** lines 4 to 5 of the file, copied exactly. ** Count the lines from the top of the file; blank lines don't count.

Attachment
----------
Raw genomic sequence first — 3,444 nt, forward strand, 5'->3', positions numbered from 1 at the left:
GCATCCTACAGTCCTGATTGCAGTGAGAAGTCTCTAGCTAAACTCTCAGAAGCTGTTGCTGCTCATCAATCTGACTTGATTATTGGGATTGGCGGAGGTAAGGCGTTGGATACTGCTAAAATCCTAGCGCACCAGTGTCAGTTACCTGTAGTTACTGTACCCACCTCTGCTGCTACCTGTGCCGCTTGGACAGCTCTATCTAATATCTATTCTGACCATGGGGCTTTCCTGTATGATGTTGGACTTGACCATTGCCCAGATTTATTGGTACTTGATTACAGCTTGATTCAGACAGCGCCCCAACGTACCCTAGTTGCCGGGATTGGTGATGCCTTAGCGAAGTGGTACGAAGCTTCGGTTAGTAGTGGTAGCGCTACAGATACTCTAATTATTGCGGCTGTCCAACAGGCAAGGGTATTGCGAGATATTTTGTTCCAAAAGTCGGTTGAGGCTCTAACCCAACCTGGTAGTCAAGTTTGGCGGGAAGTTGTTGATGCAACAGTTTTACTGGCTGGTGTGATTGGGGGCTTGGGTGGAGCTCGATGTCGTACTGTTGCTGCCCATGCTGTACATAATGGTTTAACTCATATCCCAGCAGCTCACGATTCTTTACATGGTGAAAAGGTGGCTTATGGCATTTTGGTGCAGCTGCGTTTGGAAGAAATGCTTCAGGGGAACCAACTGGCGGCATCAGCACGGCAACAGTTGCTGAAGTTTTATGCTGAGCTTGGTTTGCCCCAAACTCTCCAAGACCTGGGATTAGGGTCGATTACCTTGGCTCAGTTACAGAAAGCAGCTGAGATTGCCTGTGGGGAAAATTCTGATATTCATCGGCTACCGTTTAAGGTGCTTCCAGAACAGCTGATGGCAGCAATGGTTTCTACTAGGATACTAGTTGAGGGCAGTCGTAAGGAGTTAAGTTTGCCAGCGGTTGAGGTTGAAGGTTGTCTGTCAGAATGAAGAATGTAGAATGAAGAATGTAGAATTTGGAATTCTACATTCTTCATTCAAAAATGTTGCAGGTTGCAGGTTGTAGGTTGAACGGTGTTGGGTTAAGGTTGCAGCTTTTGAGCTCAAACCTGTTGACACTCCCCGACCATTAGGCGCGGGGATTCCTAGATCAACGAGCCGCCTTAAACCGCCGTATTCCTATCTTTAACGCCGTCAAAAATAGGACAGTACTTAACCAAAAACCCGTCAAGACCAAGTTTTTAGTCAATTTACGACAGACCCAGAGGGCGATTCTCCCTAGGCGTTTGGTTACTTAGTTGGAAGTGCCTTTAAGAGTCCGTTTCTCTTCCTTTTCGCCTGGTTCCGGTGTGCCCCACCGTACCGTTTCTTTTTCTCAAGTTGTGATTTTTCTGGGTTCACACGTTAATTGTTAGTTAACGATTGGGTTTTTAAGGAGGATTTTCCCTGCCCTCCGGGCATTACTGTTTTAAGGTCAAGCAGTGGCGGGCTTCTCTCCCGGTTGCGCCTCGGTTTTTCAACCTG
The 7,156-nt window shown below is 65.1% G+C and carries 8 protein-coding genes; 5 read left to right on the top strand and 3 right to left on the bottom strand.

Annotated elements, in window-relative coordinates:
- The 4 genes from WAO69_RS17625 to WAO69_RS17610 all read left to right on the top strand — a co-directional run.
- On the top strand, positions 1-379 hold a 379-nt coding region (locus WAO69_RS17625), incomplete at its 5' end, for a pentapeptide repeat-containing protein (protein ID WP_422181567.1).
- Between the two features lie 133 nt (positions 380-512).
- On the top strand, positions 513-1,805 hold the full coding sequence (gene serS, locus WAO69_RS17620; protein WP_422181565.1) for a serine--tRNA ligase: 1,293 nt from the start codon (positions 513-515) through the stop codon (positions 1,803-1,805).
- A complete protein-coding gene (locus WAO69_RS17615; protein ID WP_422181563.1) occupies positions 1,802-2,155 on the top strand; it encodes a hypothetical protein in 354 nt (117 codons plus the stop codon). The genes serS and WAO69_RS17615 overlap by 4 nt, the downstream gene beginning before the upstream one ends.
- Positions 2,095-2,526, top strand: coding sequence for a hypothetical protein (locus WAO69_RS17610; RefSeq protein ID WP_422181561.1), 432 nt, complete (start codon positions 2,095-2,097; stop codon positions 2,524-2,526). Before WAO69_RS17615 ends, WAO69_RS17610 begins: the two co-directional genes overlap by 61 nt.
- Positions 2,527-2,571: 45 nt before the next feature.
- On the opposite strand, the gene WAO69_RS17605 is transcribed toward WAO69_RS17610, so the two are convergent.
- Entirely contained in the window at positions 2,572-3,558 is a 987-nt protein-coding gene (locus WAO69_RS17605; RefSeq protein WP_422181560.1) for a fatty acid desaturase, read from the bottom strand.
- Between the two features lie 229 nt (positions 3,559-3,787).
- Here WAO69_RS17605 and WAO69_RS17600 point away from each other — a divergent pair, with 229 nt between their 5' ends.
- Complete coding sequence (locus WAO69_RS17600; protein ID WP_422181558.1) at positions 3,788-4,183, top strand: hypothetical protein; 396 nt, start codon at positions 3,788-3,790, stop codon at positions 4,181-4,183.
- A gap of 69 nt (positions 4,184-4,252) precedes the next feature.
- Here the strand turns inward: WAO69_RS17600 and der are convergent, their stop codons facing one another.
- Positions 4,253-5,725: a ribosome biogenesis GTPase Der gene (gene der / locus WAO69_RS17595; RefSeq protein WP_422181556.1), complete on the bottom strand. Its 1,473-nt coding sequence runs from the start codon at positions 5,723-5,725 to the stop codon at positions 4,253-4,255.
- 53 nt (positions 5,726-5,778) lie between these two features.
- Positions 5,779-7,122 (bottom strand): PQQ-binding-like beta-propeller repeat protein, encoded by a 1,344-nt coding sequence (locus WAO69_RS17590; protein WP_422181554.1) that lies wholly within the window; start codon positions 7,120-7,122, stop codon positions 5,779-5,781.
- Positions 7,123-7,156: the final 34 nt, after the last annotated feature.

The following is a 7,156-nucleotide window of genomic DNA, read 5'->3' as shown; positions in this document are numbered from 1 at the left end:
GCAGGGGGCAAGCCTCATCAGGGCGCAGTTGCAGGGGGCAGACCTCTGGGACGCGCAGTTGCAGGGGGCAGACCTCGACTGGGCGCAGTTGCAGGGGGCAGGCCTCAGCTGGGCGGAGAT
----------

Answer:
Annotated elements, in window-relative coordinates:
- The 4 genes from WAO69_RS17625 to WAO69_RS17610 all read left to right on the top strand — a co-directional run.